The documents of the Spanish Council concern besides Spain itself: Napoli/Naples, Sicilia/Sicily and Milano/Milan (which means Lombardy) in the period 1714-1736, the material of the Italian Council continues from 1736 to the Fifties. Altogether this material comprises some dozen fascicles.
But there is another group of documents, which is simply called "Lombardei" (Lombardy) and which contains the correspondences of the governors and other offices like "magistrato ordinario" and "magistrato straordinario" etc. from 1707 on.
Similar material is available for Mantua, mainly correspondence of the governors from 1710 to 1743; for Naples again mainly correspondence of the Vice-King from 1707 to 1734; for Sicily from 1719 to 1734; for Modena from 1742 to 1753 and for Parma and Piacenza from 1738 to 1745.
Altogether again some 100 fascicles to be looked through. Supplementary maybe the information contained in the small (only 6 boxes) department "Plenipotenz in Italien" can be useful.

Compared to the territory ruled by the pope or that belonging to the Republic of Venice the dimension of the Habsburg monarchy was enormous. This is the reason why the material of the internal administration of the Habsburg monarchy is so rich and gives information for so many different parts of Europe.

Documents from diplomatic representatives of the Habsburg monarchy
The type of material Vienna shares with Rome or Venice, London or Paris is the rich diplomatic correspondence. Similar to the reports of the nuncios (Nuntiaturberichte) of the Vatican archives and the "Dispacci" (Dispatches) and "relazioni finali" (final reports) of the Venetian ambassadors in the State archives in Venice - by the way all the Venetian Dispacci-material is in a copy of 231 volumes in the Haus-, Hof- und Staatsarchiv in Vienna too - , the dense network of reports from Imperial ambassadors in different parts of Europe is preserved in the Haus-, Hof- und Staatsarchiv in Vienna. The Habsburg monarchy in this period was one of the super powers in Europe. The ruler of Austria, who was also king of Hungary and Bohemia and Emperor of the Holy Roman Empire, was a very powerful man in the political scene of Europe in the early 18th century. Nobody - except perhaps the King of France (Louis XIV and his followers) - could match his outstanding position. But this position as one of the dominating dynasties around 1700 was also in a crisis and had to be defended against the aspirations of France for hegemonial power in Europe. So the Habsburg monarchy in this period was permanently involved in wars, and wars always mean extraordinary diplomatic activities. So the density of reports from different courts, where besides resident ambassadors special envoys were sent, is numerous.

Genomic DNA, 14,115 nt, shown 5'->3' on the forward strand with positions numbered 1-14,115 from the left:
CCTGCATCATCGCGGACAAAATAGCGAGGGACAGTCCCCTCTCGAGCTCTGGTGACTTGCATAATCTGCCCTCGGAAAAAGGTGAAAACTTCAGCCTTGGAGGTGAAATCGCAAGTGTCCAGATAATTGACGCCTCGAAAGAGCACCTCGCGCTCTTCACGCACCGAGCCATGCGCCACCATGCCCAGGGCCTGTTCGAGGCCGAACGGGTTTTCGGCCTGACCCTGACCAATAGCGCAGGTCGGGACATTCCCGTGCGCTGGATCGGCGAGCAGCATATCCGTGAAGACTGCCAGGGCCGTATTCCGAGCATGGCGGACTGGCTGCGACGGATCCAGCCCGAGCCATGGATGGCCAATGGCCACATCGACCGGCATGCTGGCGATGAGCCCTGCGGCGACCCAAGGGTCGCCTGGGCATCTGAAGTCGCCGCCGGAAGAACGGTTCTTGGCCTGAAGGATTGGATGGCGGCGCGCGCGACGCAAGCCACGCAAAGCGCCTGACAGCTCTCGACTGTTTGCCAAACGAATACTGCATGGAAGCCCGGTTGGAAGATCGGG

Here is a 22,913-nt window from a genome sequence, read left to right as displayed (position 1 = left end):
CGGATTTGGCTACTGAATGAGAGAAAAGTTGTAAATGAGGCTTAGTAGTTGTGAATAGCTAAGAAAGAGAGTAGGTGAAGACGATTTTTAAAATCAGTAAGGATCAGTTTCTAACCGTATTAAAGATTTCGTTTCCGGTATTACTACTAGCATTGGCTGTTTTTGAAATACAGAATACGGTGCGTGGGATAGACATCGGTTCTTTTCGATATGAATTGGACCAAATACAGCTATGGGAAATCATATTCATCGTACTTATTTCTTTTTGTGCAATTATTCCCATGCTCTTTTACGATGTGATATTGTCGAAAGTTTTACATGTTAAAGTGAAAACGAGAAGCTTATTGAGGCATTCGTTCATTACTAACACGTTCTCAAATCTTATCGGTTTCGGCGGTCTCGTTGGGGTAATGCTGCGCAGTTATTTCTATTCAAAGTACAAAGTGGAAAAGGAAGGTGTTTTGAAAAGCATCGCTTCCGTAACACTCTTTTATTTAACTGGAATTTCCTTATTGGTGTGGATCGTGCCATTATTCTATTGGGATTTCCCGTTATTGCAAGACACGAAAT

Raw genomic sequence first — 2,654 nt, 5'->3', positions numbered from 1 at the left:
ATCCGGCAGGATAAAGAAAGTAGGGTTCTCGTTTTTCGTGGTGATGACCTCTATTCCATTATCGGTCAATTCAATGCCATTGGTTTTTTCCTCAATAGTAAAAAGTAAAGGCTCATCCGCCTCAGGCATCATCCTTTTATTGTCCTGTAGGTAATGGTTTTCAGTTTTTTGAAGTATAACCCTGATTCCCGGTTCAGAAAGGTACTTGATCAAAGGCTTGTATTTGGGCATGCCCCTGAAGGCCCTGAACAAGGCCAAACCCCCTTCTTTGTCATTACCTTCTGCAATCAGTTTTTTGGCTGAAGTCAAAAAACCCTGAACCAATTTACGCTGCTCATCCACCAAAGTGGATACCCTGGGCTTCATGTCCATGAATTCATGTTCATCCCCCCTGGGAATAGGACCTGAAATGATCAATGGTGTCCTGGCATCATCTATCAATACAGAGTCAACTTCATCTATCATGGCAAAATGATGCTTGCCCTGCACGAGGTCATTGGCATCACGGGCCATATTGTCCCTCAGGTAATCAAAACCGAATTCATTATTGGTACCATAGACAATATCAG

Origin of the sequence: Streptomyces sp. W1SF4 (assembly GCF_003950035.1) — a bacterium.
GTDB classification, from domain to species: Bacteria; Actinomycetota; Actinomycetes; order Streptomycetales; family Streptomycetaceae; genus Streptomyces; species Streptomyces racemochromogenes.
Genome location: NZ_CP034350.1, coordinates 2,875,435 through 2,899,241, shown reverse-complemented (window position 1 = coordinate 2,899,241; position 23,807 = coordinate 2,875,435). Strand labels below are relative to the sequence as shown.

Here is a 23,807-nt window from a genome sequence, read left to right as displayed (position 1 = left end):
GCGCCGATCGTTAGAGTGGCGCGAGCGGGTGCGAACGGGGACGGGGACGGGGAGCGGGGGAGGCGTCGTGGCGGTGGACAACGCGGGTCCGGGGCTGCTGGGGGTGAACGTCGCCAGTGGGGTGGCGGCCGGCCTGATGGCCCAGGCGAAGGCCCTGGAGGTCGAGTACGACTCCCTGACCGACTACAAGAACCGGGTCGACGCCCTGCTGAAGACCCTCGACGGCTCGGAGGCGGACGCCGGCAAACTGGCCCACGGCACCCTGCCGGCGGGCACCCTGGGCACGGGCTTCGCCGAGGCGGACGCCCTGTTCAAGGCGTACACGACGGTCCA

The diplomatic reports from all over Europe constitute another most important source for historians generally and hopefully for those trying to trace historical earthquakes, though this material has never been systematically examined for this purpose.
These diplomatic reports are written by secular intellectuals, who know how to collect information and how to observe things: therefore, they are an excellent type of source. Many of the aristocrats of this period - and only members of the aristocratic class became ambassadors in the time of absolutistic rule in Europe, which based its power on aristocratic forces - had a very high education, and many of them were also influenced by the ideas of enlightened philosophers. We know that this influenced their interests a lot, nature and science were attractive to them and all extraordinary events in nature automatically interested them. Naturally the diplomatic reports contain mainly information about political affairs - this is what they are written for - but also different "news" are reported.
There are three main series of diplomatic correspondence, mainly reports from different countries in the Haus-, Hof- und Staatsarchiv:

1. The "Diplomatische Korrespondenz" (diplomatic correspondence), which is the archive of the former "Staatskanzlei" (state chancellery), a sort of a foreign office of the old Habsburg monarchy. Diplomatic correspondence out of our period exists from Bavaria 1672-1849 (279 fascicles), Frankfurt 1711-1848 (91 fascicles), Hamburg 1703-1860 (49 fascicles), Prussia 1671-1848 (244 fascicles) and Regensburg 1663-1808 (232 fascicles), Saxony 1671-1848 (110 fascicles) and another 300 fascicles for different places in the Reich.